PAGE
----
5. Address, we’re suppose to have an address? LOL Haven’t received mail here in Ecuador, yet. Though I’ve asked people to try and send a post card to see what happens. Supposedly you just put your name, and in our case , norte cerca de la calle Quito ( north near Quito street) , San Clemente, Manabí, Ecuador. It arrives in Bahia and someone comes to San Clemente and goes door to door trying to find you. 🙂 Most of the time they will leave it with another expat and they’ll try and find the person. Though there is a “mail box” on a wall by a restaurant here. Don’t know if the mail actually gets picked up though. Thank goodness for mules. Life IS good in Ecuador ! Feliz ano Nuevo amiga !

    • Here is what I am going to do…I am going to send you a postcard…well maybe a letter if I can find an envelope. I have never seen envelopes for sale here. I have a box of envelopes I brought back from the states, but in the rainy season the humidity sealed every envelope shut. Oh, well…I can make an envelope. Anyway, I will go to our post office this week and send you a letter. It will be interesting to see if it arrives. Let me know. This will be so much fun!🙂

  6. Wow! What an ordeal! That was very interesting and reminds me never to get disgusted at our mail service here in the US. The people there are very lazy, but at least we stil have a small satellite PO where we live and we get mail at the house daily in a big mailbox across the street.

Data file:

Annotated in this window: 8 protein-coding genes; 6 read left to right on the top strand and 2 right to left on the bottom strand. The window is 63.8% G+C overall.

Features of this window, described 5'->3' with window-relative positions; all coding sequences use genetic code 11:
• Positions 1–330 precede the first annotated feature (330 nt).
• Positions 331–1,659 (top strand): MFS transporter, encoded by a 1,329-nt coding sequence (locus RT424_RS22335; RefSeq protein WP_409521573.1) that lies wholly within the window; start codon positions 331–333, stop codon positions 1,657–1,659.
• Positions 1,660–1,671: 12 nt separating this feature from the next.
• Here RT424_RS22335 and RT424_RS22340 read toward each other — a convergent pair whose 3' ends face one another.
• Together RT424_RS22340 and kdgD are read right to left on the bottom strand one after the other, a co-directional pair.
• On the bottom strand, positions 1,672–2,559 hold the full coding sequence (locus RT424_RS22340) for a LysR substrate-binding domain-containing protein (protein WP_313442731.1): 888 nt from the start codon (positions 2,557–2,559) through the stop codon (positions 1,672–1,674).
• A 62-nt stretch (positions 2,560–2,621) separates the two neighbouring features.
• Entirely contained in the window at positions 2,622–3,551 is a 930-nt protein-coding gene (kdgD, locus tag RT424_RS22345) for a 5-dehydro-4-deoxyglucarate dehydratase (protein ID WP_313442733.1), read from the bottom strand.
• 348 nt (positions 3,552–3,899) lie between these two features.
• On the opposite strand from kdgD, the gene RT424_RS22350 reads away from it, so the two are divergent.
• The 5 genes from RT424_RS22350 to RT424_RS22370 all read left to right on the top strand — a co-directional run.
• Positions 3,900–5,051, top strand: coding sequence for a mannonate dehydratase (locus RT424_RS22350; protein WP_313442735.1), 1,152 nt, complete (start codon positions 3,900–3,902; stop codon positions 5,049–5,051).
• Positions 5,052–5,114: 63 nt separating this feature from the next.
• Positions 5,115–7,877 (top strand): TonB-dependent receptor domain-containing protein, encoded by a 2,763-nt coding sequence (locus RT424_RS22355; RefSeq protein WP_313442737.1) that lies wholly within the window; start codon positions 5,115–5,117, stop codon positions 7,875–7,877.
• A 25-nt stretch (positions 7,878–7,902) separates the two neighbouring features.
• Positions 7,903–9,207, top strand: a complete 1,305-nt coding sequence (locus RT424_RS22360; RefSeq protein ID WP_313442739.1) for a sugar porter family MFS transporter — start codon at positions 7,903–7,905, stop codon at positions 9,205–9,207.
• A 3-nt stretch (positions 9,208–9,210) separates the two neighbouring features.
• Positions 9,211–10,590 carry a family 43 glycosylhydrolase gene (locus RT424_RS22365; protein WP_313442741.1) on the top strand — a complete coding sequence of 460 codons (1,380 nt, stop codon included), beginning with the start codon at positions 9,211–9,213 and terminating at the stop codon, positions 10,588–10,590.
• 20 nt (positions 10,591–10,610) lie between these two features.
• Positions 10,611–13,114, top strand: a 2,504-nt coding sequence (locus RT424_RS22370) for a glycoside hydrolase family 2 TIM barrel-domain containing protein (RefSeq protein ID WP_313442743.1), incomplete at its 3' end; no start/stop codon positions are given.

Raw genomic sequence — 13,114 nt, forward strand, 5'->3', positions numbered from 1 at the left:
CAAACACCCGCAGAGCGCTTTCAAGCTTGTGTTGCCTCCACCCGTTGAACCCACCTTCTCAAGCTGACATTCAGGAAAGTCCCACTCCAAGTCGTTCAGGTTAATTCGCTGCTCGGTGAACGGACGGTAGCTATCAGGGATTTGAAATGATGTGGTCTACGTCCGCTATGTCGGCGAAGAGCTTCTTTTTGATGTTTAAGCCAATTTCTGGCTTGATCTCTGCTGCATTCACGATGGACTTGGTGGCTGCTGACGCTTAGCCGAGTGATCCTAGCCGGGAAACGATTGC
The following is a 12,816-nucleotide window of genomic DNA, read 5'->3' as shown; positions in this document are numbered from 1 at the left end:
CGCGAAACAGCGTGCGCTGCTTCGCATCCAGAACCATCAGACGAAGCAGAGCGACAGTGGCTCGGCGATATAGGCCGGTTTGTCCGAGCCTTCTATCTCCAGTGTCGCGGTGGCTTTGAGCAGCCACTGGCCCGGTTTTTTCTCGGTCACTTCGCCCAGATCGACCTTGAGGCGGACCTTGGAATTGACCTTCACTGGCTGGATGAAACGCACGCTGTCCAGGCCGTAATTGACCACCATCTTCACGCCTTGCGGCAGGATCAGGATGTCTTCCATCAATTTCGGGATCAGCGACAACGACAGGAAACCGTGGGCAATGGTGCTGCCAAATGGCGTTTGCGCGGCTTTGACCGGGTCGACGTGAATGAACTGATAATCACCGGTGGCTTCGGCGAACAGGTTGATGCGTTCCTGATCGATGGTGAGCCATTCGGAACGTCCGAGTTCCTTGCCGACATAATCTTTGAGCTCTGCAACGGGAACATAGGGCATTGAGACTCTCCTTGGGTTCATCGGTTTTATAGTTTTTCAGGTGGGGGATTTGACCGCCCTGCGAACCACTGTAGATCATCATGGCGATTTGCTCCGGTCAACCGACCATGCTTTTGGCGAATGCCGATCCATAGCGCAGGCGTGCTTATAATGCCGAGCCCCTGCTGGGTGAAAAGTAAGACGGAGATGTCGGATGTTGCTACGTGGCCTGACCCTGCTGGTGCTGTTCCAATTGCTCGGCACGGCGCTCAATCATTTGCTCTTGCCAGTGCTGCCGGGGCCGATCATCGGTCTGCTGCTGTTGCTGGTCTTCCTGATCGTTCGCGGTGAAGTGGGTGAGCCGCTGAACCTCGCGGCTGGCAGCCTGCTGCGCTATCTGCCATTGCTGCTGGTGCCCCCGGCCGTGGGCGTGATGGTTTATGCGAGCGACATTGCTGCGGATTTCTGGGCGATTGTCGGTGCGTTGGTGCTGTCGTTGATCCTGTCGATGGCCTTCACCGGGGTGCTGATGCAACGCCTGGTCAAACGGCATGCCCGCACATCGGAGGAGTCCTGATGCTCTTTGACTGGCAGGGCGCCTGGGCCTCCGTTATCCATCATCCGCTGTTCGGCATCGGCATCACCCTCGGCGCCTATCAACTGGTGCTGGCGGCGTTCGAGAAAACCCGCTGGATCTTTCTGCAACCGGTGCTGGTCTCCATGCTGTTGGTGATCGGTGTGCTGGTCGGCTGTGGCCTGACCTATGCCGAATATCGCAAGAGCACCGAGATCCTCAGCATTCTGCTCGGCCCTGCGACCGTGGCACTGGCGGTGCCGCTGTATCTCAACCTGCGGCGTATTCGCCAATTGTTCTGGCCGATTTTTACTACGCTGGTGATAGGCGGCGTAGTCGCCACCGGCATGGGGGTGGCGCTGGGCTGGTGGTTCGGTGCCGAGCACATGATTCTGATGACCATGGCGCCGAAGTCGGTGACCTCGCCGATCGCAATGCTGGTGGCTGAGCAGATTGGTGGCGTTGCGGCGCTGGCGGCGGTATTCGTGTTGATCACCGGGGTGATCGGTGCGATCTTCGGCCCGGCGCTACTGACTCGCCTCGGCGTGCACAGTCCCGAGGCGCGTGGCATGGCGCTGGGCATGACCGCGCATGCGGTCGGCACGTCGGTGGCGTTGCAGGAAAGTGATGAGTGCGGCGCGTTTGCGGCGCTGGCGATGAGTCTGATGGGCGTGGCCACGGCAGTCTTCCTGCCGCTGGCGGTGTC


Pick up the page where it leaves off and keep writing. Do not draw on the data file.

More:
This big box is split up into eight individual boxes for eight residences and there’s a slot for outgoing mail. Of course we all have individul keys for our mail boxes. It would be difficult to steal mail from that box, as it’s secured to the ground in concrete and is heavy duty metal. We live in a pretty safe neighborhood though, so I don’t think anyone would even think of tampering.

    I don’t know how you put up with the mail service there. It’s sounds very primitive, but then if that’s all there is. I can’t imagine not having a mail key and having to collect mail only when the lady who operates the post office is home. It’s hard to believe it would be in someone’s house too.

    I bet you are correct in thinking that few people know how to address mail. I’m also astounded that there are that many thieves afoot. I think I’ll stay happily planted in the US.

    Happy New Year.

    • Well, Sunni everything that is left outside the house is up for grabs in Nicaragua. So, a mail box would be an open invitation to take whatever is in it. It has been an interesting adventure getting mail on Ometepe Island. But, it keeps me on my toes. Life is never dull here.🙂